Russia's lower house of parliament approved a spate of censorship laws today, voting for legislation that will prohibit messaging services from allowing users to communicate anonymously, outlaw the use of Virtual Private Networks (VPNs), proxies, and other anonymizers, and require search engines to hide links to blocked sites.
In the last week before its summer recess, the State Duma passed an astonishing number of bills—69 in the last three days alone. Today's legislation, which is being sold as an important contribution to Russian national security, is the latest attempt by the government to monitor online activity. Many elements of the bills correspond with Vladimir Putin's Strategy for the Development of an Information Society and may presage more repressive regulatory measures.
The bill regulating messaging platforms requires services to provide a telephone number to verify a user's identity. The bill will force popular local messaging services like Telegram, Viber and Whatsapp to deny access to users who do not provide information verifying their identity.
The law also will require companies to prevent illegal content from being distributed across their platforms, a nearly impossible task given the volume of user messages sent across such platforms each day. The bill includes a provision that allows courts to instruct messaging services to block individual users’ messages.
The law also requires companies to allow state authorities to use their networks to send mass messages to their entire Russian user base.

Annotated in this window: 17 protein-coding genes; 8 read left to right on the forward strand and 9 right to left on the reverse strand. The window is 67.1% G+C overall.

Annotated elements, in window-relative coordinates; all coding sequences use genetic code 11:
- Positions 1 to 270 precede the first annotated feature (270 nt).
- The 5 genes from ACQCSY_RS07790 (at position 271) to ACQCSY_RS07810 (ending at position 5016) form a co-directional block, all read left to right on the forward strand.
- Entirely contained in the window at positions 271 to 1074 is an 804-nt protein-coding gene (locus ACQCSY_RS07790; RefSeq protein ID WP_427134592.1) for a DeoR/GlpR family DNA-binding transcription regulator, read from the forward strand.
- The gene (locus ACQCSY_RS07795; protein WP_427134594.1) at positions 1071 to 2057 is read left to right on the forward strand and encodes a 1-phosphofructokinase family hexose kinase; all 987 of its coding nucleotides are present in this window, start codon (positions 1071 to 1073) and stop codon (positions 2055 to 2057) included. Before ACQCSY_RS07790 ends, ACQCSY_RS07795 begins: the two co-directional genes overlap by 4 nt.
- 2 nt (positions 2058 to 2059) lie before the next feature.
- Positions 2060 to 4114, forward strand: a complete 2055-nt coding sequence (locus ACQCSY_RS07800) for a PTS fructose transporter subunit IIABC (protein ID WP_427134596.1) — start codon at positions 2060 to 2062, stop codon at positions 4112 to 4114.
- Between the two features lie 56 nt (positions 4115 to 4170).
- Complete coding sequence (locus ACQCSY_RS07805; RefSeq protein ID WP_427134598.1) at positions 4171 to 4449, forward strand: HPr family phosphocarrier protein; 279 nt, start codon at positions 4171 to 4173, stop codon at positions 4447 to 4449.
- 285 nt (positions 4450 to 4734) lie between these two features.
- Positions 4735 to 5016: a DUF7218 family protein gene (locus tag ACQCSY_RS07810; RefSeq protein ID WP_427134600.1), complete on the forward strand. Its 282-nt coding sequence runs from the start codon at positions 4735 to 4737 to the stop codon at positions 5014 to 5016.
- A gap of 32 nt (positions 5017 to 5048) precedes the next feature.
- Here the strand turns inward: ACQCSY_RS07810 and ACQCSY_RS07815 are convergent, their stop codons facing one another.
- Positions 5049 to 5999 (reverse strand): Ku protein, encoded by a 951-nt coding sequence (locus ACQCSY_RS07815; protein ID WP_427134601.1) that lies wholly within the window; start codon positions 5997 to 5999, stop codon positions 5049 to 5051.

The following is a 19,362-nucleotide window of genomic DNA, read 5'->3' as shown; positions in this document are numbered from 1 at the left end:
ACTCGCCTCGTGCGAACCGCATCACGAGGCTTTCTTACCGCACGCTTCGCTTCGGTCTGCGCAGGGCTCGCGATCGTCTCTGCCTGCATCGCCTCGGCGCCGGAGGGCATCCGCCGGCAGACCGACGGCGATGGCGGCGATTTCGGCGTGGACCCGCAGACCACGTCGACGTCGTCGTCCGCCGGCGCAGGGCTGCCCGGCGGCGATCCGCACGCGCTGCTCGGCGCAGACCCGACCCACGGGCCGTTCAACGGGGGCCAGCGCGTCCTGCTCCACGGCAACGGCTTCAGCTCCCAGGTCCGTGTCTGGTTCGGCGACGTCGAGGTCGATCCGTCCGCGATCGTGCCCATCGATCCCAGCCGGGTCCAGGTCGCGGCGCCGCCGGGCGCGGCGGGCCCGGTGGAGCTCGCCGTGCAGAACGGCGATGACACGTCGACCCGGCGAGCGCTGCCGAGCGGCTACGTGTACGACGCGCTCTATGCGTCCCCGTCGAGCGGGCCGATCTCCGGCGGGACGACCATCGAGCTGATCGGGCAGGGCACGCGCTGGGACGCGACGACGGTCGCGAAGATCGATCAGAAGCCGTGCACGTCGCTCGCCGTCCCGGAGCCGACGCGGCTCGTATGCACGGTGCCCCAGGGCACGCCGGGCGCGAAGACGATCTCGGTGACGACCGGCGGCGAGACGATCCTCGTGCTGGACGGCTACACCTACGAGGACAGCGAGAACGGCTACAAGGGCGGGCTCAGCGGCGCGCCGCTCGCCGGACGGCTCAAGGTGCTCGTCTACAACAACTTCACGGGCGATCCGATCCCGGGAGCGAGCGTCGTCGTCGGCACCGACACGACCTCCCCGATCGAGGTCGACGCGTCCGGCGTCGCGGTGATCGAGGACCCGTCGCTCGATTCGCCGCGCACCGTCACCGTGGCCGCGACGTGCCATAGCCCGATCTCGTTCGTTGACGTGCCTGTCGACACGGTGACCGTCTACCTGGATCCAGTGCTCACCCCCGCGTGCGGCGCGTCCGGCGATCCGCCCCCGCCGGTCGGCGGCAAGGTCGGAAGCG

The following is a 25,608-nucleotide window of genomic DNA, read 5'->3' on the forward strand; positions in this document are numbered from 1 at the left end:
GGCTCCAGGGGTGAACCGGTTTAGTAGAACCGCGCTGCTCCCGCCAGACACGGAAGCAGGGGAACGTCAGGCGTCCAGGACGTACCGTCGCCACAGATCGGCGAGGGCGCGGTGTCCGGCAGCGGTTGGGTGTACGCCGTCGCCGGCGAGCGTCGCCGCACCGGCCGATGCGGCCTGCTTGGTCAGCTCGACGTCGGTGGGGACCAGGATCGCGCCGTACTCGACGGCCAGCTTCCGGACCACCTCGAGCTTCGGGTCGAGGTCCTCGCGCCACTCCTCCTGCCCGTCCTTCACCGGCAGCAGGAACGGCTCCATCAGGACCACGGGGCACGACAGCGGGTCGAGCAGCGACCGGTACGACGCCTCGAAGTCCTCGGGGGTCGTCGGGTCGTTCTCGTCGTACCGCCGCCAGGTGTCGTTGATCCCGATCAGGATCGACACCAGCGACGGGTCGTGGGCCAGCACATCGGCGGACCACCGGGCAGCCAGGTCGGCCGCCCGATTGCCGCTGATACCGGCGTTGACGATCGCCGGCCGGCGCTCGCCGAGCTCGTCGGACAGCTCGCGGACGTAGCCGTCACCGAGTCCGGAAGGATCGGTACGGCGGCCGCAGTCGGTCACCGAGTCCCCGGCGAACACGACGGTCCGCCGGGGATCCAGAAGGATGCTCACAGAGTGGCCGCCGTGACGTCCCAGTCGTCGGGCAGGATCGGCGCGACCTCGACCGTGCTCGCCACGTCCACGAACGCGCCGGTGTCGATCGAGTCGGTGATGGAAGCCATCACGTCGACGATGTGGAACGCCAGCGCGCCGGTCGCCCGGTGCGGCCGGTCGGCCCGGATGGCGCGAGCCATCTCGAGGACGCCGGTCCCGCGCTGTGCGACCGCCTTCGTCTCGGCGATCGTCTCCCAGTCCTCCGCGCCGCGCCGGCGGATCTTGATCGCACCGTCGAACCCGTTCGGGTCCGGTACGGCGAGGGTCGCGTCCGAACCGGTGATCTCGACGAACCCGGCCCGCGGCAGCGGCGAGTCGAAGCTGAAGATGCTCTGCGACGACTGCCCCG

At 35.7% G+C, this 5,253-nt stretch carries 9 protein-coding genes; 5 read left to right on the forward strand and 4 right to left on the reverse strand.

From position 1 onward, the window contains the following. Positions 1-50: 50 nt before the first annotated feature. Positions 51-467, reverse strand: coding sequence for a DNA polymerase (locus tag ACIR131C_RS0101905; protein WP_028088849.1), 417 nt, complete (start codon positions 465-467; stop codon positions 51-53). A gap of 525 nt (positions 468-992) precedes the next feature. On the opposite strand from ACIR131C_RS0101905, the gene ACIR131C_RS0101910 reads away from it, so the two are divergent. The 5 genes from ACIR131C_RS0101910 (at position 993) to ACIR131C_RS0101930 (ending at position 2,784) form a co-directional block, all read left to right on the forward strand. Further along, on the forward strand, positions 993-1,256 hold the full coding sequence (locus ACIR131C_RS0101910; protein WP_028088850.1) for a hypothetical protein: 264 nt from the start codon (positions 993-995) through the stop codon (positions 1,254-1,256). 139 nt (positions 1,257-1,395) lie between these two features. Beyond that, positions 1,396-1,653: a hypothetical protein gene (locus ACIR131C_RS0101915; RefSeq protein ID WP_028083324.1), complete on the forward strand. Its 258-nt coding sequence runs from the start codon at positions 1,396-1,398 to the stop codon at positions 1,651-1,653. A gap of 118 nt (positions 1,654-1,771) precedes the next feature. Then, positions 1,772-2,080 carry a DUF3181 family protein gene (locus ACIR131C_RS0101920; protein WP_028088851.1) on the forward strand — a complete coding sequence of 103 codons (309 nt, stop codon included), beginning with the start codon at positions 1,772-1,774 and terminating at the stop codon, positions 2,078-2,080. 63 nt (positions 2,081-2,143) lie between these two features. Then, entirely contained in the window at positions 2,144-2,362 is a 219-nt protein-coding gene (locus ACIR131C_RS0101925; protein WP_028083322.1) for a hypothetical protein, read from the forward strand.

Companies that do not comply with the law risk being blocked by Roskomnadzor, Russia's state censor.
The Duma approved a separate bill that requires internet anonymizers, including VPNs, to restrict access to certain online online content or risk being blocked by Roskomnadzor. The Ministry of Internal Affairs (MVD) and the Federal Security Service (FSB) will be responsible for tracking the anonymizing services. This regulation also mandates that search engines prevent links to blocked websites from showing up in search results.
Both bills are already being criticized for their lack of precision, which will likely leave the door open for state abuse.
Worth saying the VPN bill & the messenger bill both vague on enforcement mechanisms. As always, this leaves room for both evasion & abuse.
— Tanya Lokot (@tanyalokot) July 21, 2017
On the same day, the Duma passed yet another bill mandating that SIM-card purchasers present a valid passport so that telecom providers are able to verify the identity of their subscribers.
The legislation must now be approved by Russia's upper house of parliament, the Federation Council, and then sent to the Kremlin to be signed by Vladimir Putin before it becomes law.
Some messaging services are already indicating that they will comply with the legislation, which would enter into force on January 1, 2018. The head of the messaging app Viber, which was one of the first companies to comply with a 2015 law mandating that internet companies store data belonging to Russian citizens on Russian soil, has announced that his company will comply fully with Russian legislation.
Telegram recently bowed to pressure from Russian authorities, agreeing to register the company but not to store user information in Russia or turn over any personal data to the government.
The Duma is likely to pass more restrictive regulations when it reconvenes in September: yesterday, at the NextM digital conference in Moscow, Leonid Levin, chairman of the State Duma Committee on Information Policy, Information Technologies, and Communication, announced that in the near future the government would have no choice but to pass more regulation on big data, the Internet of things, blockchain, and a number of other technologies.